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he finds that the sentiments quoted by my opponent are not only shamefully garbled , but that they are not Mr . Belsham ' s , but Mr . Palmer ' s , and when he further discovers that in the very next paragraph Mr . Belsham disproves Mr . Palmer ' s hypothesis !"
Mr . Gibbs , however , does not deny that there are passages in the writings of Unitarians which , taken by themselves , may appear to some minds highly objectionable . The freedom of expression and discussion which Unitarians are wont , and properly , to use , leads them occasionally to let fall remarks that offend those whose minds make every doubt a sin , aud tolerate inquiry only so far as it may teud to buttress up
established dogmas . While Unitarians not only tolerate , but foster , a certain latitude of expression , they ought also to take care that justice is done to the cause which to them is truth . In fulfilling this duty , they are called upon to exhibit to the public , whose ears are poisoned by the opponent with whatever is or can be made objectionable , the positive views which their calumuiated worthies have
entertained on the great practical doctrines of the gospel . We thiuk , therefore , that a series of tracts , consisting of systematized extracts from Lindsey , Priestley , Belsham , Cappe , Ken rick , &c , &c , and setting forth their sentiments oti the authority of the Scriptures , the value
of the gospel , the character and work of the Saviour , the grounds of acceptance with God , the nature and remedy of sin , on these and kindred topics , would prove of the highest value both to encourage holiness in our own body , and to extend our views iu the world . To
the philosopher it may be of small importance what this or that man thought , but it is not ao to the people . We speak not of what ought to be , but what is , and to things as they are we must adapt our measures if we are to do good iu this world . We hope then that the hint we have ventured to throw out will not be altogether lost sight of .
Art IV . —A Scriptural View of the Progress of the Visible Church from the first Establishment of it to the present Time . Rivingtons . pp 16 . 1830 . A weak effort of some thorough-paced Churchman to impress upon the public miud a sense of the divine authority of the English Establishment . An extract from Moaheiiu , Eccl . Hist . Cmit . 16 , jirat nieeU our eye . iuteudcd to describe
the accomplished reformation of the church in the reign of Elizabeth , which emiuent theologian , of blessed , memory , " recommended to the attention and imitation of the doctors that were employed in this weighty and important matter , the practice and institutions of the primitive ages . " Nothing is here said about the doctrine of the primitive ages . That , it may be , was thought absolutely determined .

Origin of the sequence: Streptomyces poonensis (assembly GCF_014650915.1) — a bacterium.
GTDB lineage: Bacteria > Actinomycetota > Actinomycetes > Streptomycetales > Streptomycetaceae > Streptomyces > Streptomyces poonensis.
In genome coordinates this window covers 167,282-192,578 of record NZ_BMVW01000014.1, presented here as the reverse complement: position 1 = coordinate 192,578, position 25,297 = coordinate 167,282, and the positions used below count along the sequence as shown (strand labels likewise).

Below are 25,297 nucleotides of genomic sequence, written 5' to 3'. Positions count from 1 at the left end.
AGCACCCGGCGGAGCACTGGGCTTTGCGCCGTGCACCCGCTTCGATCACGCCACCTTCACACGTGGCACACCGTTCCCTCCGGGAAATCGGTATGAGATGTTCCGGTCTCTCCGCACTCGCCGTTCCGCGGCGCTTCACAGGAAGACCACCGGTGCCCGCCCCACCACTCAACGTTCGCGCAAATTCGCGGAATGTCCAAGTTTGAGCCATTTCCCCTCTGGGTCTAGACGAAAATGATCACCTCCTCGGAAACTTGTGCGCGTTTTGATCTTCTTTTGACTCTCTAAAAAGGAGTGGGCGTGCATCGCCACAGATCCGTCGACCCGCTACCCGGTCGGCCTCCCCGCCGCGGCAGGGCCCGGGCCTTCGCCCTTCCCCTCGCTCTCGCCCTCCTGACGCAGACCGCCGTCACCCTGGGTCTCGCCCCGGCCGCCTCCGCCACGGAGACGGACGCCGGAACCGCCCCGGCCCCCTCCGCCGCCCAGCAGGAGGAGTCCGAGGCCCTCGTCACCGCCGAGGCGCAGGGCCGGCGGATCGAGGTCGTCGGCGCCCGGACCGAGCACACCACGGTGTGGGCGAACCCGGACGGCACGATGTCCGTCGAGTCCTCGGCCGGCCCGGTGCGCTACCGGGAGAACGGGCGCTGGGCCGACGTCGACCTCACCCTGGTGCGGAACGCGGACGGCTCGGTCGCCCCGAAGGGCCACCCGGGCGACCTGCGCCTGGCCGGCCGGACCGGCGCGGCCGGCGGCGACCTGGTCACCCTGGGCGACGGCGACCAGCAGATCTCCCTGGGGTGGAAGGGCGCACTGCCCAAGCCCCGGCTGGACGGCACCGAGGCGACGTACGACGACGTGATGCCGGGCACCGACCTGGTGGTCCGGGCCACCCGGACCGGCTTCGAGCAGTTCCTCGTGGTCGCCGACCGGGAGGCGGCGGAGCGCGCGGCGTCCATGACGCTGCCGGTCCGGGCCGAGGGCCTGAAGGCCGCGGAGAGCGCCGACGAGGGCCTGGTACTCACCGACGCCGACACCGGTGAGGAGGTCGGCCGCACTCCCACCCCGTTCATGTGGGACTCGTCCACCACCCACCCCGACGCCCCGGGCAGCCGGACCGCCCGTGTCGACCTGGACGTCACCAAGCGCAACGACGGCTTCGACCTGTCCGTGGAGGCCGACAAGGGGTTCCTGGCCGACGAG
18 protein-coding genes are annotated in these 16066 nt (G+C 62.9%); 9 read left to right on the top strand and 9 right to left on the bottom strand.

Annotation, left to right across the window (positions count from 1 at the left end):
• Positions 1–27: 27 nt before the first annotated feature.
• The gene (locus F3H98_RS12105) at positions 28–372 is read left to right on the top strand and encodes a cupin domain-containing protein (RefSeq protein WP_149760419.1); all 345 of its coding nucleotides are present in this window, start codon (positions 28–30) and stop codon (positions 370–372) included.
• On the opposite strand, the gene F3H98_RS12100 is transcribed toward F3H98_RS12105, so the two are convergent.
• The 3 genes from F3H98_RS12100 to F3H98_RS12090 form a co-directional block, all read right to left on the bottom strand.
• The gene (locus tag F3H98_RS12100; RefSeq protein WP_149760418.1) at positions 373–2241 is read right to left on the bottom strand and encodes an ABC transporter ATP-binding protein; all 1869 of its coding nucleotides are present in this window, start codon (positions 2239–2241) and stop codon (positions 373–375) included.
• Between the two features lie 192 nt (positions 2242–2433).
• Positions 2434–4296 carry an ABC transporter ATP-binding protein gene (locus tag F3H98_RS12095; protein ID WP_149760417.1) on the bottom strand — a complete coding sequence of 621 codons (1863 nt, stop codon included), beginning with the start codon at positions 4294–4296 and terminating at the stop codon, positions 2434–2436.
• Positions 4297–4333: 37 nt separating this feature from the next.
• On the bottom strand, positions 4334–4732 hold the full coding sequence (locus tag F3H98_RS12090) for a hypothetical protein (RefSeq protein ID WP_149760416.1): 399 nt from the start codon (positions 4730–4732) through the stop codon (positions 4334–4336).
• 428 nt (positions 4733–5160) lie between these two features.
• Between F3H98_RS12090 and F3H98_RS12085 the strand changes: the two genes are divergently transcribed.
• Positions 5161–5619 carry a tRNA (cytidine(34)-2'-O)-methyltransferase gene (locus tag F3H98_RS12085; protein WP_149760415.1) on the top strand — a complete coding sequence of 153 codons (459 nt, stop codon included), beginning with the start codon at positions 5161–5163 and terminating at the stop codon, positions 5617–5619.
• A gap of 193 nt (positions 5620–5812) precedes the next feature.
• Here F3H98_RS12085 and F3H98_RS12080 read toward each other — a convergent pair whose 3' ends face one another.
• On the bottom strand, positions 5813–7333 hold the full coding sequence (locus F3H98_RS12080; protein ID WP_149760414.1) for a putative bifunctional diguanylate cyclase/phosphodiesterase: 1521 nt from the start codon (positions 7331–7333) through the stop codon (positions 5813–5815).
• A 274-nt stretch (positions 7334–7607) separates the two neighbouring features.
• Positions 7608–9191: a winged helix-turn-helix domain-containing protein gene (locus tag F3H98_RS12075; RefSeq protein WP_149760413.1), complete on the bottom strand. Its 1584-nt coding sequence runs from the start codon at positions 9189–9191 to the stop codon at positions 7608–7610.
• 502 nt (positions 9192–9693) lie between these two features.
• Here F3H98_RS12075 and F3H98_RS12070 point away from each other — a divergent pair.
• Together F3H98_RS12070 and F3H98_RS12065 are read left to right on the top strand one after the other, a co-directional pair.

That our readers may judge of the sort of ecclesiastical doctrine here presented to reasonable meu who have the Bible iu their hands , we quote two sen « tences , p . 15 : " As it has pleased Almighty God to establish aud support his Holy Catholic Church , in this Protestant country , by
the hands of the civil power , we are bound to recognize her as our national and authorized church , and to reverence the powers that be . In all human institutions , intended for the benefit of posterity , the foresight of the founders legislates for their continuance , and rests the fulfilment of their euactments on the civil or ecclesiastical laws of their country . "
Art . V . — The Sunday Library ; or , the Protestant ' s Manual for the Sabbath-day ; being a Selection of Sermons from eminent Divines of the Church of England . By the Rev . T F . Dibdin , D . D . Vol . I . Longman . We cannot praise the taste which has been displayed in the embellishments of this volume . The " Primate of all
England" iu his robes ; the Bible supporting the crown ( a plagiarism from the John Bull ) ; and the ** South front of Lambeth Palace , " are not adornments likely to make religion look beautiful in the present state of public feeling . One of the calamities which an Established
Church entails upon itself is the enfeebling of its attempts to do good , even when they are most sincere and best directed . Religion is made to look so very like an aristocratical coutrivance for keeping the people quiet . Dignified and beneficed clergymen seem also very slow to learn that the paraphernalia which
might once command respect excite now a very different emotion . Men require , and they are warranted in requiring , that they who expect to be listened to when they tell of an invisible country , should shew themselves good and honest guides , by promoting the relief , the rights-, the common interests , aud the
120 Critical Notices . —Theological *
Monthly Repository (1806-1838) and Unitarian Chronicle (1832-1833), Feb. 2, 1831, page 120, in the Nineteenth-Century Serials Edition (2008; 2018) ncse.ac.uk/periodicals/mruc/issues/vm2-ncseproduct2594/page/48/